Be Careful What You Wish For?
I write this on Brexit deadline day and those, including the consensus, looking for an eleventh-hour agreement with the EU are set to be disappointed. Maybe a thirteenth-hour deal after the EU’s Brussels summit will ensue. But I am not going to linger on that, you can get plenty of informed and ill-informed comment elsewhere. As you can with Covid-19 infection rates across Europe and especially in the UK. Statisticians and medical experts appear to differ, with the government trying to steer a middle ground and in the process, inflict as little economic pain as possible. Who’d be a politician and one on the government’s (virtual) front bench?!
Across the ‘pond’ the Donald Trump show, apologies – I mean the US election campaigning, continues. We know that polls indicate a Biden/Democrat victory and possibly control of both the Senate and House of Representatives. But since the events of 2016, trust in polls has diminished – unless it’s an exit poll. A clear outcome may help equity market sentiment but an interesting fact about market behaviour under previous US Presidents, going back almost 100 years, was brought to my attention earlier this week by the people at Animal Spirits via their social media.
The following table illustrates that whoever the President is, there is a major drawdown in the US equity market at some point in their tenure. If a President serves for the maximum two four-year terms, it can take a while to happen. If Donald Trump is re-elected for a second term, you could say that the significant drawdown has already happened. If Joe Biden wins (and given his age, it’s likely to be for one term) there could be a shake out in US equity prices sometime in the next four years – if history repeats itself.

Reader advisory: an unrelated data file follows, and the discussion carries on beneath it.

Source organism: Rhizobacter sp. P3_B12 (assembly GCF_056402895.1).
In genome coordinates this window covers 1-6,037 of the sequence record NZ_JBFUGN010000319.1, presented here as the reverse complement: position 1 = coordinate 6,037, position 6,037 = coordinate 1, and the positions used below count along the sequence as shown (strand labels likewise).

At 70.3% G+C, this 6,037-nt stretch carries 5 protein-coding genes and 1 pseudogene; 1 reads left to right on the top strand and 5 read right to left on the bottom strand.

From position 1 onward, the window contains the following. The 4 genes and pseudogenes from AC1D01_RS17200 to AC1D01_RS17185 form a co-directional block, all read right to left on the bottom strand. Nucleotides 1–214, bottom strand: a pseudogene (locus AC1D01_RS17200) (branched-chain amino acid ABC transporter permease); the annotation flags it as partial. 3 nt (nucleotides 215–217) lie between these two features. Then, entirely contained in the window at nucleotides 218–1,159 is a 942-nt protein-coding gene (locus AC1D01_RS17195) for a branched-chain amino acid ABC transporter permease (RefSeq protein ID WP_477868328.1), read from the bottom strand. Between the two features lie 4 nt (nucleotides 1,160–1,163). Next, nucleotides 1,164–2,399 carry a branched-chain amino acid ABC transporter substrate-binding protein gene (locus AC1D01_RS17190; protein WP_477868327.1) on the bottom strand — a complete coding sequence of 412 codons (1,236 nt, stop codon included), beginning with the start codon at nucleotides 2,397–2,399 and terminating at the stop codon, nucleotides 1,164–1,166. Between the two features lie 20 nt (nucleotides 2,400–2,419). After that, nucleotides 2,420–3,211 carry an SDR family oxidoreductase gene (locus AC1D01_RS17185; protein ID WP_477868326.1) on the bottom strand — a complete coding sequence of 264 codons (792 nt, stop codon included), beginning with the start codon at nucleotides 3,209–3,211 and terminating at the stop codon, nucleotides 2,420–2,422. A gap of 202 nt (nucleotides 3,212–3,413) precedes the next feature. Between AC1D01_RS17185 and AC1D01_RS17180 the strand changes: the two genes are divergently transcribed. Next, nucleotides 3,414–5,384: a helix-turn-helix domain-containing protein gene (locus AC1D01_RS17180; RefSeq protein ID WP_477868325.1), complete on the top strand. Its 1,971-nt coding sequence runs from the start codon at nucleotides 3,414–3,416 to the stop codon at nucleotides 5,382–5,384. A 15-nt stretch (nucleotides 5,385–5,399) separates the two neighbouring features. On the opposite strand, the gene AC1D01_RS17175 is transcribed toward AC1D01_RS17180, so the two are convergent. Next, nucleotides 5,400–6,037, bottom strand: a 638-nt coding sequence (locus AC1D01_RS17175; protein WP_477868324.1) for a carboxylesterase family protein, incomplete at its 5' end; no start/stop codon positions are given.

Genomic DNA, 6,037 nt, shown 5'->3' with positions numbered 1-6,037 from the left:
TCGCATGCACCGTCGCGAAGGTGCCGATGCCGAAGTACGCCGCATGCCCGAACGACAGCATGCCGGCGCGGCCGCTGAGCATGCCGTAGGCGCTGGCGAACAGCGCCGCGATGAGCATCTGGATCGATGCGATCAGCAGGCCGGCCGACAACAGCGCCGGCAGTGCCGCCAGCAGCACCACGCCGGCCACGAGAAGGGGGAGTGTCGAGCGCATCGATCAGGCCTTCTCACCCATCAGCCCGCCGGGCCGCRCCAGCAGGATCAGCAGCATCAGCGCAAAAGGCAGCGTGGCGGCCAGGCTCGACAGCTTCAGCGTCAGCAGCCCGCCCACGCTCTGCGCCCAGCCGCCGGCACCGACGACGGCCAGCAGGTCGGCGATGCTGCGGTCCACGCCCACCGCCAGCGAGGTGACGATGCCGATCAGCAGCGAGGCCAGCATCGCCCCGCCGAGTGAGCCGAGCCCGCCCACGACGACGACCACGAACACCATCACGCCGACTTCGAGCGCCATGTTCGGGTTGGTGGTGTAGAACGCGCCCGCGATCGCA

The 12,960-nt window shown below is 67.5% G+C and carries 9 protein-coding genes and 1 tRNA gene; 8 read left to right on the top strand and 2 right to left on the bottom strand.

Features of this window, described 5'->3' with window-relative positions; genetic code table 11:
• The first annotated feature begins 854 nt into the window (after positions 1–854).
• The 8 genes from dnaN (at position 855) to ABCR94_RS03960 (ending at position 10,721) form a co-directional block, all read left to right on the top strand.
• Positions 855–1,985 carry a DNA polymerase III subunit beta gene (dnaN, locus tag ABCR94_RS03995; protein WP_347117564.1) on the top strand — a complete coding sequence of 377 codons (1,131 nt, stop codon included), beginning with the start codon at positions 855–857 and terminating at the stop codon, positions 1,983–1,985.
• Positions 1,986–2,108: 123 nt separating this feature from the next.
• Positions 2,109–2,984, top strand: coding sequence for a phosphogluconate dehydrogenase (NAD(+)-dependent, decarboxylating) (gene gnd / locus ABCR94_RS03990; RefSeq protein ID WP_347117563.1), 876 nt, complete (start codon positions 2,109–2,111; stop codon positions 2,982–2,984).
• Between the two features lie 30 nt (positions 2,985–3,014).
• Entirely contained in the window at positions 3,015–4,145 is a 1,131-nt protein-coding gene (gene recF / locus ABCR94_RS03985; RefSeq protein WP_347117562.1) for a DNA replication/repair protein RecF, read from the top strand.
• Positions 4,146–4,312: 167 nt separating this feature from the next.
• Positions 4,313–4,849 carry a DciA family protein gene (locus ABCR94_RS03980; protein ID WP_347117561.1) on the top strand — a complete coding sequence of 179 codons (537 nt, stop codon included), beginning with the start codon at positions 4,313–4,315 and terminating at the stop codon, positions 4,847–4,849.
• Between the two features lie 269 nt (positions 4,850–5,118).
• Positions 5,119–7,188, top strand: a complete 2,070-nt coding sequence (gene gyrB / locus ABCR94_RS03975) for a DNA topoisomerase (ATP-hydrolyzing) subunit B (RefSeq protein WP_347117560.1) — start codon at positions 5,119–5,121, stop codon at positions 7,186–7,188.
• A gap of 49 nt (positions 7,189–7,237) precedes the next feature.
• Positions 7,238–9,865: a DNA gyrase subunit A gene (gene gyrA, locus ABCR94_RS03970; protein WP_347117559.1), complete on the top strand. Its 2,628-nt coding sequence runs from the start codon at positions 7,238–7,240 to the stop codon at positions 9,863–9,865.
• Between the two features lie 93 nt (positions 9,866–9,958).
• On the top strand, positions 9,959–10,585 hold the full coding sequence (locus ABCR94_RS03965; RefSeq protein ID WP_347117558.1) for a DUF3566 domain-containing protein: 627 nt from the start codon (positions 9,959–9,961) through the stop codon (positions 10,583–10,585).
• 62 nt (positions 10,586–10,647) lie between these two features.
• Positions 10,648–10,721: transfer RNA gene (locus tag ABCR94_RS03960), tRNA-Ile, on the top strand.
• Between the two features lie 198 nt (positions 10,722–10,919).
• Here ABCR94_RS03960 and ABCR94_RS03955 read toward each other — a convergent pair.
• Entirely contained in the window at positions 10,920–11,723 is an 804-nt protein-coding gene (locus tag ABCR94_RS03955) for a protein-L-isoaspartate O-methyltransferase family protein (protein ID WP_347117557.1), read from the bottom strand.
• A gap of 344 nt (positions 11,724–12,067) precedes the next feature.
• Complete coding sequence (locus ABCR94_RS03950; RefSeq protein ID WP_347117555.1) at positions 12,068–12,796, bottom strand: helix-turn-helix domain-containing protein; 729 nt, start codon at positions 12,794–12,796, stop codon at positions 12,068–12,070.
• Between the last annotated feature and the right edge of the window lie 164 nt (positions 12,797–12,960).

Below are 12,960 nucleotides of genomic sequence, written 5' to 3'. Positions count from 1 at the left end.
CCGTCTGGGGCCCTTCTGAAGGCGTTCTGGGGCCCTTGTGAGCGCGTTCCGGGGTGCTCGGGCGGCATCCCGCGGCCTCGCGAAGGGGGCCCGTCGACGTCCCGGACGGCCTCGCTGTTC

Of course, we also know that equity prices rebound as they have done spectacularly since March this year, although not without some volatility and not evenly either. The digital economy has been the big winner, but many industries continue to flounder.
By investing in long term in-demand themes, investors can overcome these periodic air pockets. Trying to time entry and exit points doesn’t normally end well.
Equity investors fixated by valuations and p/e ratios or those pointing to the big six US stocks that have shot the lights out and the four in north Asia, say their performance isn’t sustainable. Maybe, but companies within the right themes, and not necessarily the bigger companies, have the ability to grow revenue and profits beyond most conventional forecasting. Typically, they have low debt are not labour intensive and their leverage is one that permits growth from a low-cost base not ever increasing debt.